Six architects and designers won a competition to design low-tech, outdoor play areas at the 18th annual International Garden Festival in Grand-Métis, Quebec. Participants in the competition set off to create inventive “Playsages” to inspire kids and adults to spend more time outdoors.
Living near green spaces can reduce the risk of childhood wheeze and bronchitis, according to a recent study published in the European Respiratory Journal. Study investigators at Barcelona Institute for Global Health asked parents of participating children in Spain whether their child had wheezing, asthma, or bronchitis when they were 1 year old and then again when they were 4 years old. Based on these responses, the researchers recorded the effect of living in green or grey urban spaces on incidence of childhood wheezing, asthma, and bronchitis.
The Alana Institute launches Family Nature Clubs (FNC) in Brazil, joining the worldwide natural families movement. Alana's Family Nature Clubs are intended to engage parents and families from across Brazil in frequent and active time together in nature. A central goal of the FNCs is to learn what best applies to Brazil from family clubs in other countries while focusing on creating unique features that encompass Brazil's specific cultural and social characteristics. One hundred participants will take part in training sessions in 2017.
The American Water Charitable Foundation and the National Recreation and Park Association have partnered to support local nature-based play areas in Pennsylvania, Illinois, and California. The grants, totaling nearly 500 million dollars, are part of the Foundation’s Building Better Communities signature grant program, administered by the National Recreation and Park Association. Specifically, this initiative concentrates on building or enhancing nature-based playgrounds and play spaces for children, and will connect and educate people on environmental stewardship practices related to water and other natural resources.
A survey conducted by the non-profit ecoAmerica found that over nine in ten Americans agree, with well over half of them strongly agreeing, that we should talk to children about a future with thriving, healthy nature . The June 2017 American Climate Perspectives Survey also found that two-thirds of Americans strongly agree that spending time in nature is important for children’s physical and mental health. In addition, a growing majority surveyed believe that we have a moral responsibility to maintain a safe and healthy climate for our children.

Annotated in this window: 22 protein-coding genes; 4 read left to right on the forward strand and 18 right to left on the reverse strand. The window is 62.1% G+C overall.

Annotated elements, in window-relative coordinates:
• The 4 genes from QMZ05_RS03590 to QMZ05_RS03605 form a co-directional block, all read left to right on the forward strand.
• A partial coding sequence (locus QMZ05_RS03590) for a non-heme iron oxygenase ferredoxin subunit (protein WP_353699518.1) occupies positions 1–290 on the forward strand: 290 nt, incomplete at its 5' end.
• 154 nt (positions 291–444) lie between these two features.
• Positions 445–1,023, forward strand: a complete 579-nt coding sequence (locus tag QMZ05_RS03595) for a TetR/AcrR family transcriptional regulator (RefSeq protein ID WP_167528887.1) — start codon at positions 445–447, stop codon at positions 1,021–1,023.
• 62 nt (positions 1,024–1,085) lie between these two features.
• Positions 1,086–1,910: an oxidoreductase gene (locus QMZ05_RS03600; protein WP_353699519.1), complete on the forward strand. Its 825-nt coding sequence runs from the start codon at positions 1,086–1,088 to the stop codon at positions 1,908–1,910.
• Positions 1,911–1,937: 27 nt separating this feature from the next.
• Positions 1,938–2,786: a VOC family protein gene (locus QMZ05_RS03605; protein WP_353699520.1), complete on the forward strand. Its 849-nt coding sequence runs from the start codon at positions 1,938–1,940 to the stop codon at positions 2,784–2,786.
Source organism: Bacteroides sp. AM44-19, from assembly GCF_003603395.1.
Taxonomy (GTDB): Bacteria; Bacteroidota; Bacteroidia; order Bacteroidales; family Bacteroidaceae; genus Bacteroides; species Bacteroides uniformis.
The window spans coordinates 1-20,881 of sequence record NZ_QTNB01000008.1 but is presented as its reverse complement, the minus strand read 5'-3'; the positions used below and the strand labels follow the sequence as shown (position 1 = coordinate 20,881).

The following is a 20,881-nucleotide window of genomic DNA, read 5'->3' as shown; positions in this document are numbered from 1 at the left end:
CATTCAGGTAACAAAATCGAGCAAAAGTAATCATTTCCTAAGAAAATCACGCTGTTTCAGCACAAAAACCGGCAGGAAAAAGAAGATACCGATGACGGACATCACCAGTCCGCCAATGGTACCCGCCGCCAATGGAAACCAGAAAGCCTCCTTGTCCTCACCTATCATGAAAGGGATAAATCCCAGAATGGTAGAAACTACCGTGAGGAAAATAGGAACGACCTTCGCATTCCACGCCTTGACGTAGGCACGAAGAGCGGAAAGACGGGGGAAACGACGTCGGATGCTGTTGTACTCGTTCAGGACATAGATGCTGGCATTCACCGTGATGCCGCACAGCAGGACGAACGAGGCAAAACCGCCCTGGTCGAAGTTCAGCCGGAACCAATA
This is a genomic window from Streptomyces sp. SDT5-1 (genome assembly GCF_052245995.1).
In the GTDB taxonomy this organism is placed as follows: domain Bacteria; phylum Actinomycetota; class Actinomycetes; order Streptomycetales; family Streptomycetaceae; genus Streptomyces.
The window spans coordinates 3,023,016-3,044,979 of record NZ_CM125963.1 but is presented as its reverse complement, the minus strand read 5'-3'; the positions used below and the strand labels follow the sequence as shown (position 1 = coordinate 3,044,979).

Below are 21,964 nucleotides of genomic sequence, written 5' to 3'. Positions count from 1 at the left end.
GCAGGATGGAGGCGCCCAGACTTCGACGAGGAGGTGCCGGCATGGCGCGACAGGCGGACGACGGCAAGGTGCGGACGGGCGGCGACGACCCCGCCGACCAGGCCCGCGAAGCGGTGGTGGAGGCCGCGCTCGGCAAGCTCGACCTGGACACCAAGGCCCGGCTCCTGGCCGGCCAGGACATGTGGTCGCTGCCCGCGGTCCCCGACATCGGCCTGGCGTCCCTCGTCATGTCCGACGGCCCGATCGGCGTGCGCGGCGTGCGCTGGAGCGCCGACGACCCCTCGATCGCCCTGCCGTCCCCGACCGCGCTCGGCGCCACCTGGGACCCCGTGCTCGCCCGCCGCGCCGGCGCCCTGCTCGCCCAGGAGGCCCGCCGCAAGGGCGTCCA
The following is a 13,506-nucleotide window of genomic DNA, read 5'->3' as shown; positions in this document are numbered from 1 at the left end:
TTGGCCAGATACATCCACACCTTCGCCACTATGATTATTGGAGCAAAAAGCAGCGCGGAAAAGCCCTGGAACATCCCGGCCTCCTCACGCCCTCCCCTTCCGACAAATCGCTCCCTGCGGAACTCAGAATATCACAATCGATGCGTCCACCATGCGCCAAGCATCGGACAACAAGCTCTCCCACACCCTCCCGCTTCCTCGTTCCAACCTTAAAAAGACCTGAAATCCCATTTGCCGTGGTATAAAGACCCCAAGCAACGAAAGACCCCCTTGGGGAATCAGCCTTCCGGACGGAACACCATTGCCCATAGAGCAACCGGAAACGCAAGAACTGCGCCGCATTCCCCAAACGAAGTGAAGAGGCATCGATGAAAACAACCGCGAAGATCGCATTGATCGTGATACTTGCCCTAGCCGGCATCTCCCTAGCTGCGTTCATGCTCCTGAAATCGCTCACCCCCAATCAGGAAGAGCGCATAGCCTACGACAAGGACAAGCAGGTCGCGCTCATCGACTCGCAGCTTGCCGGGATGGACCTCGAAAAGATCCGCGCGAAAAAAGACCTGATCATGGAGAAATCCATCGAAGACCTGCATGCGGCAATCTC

A bipartisan bill, the Every Kid Outdoors Act, was introduced by members of Congress this week, signaling a commitment to connect our children to the natural world outdoors. If passed, the legislation will provide 4th graders with free entry to all national parks. The bill aims to get kids outdoors and also encourages more public and private partnerships between federal lands, schools and private and nonprofit organizations.
U.S. cities are increasingly making an effort to distribute urban recreation resources more fairly. To determine if cities are adequately serving their low-income communities, the Trust for Public Land’s (TPL) ParkScore rating ranks cities based on spending, acreage, and household access—whether there is a park within a ten-minute walk for those who make less than 75 percent of a city’s median income. In TPL’s most recent rankings, San Francisco came in at the top-ranked city.
Kids who spend more time outdoors and who play sports are less likely to be near-sighted, according to a recent study in a large, diverse group of urban 6-year-olds. The researchers looked at 5,711 children in Rotterdam who have been participating since birth, along with their mothers, in the long-term study.
Researchers from the University of Technology in Sydney and Macquarie University have been studying the effects of Risk Deficit Disorder, which they describe as the growing and unhealthy trend of attempting to remove all risk from within our community and the problems that this risk removal indirectly creates. The researchers found that children who were not allowed to engage in risky play were likely to face problems with their weight, mental health, independence, learning, perception and judgment skills.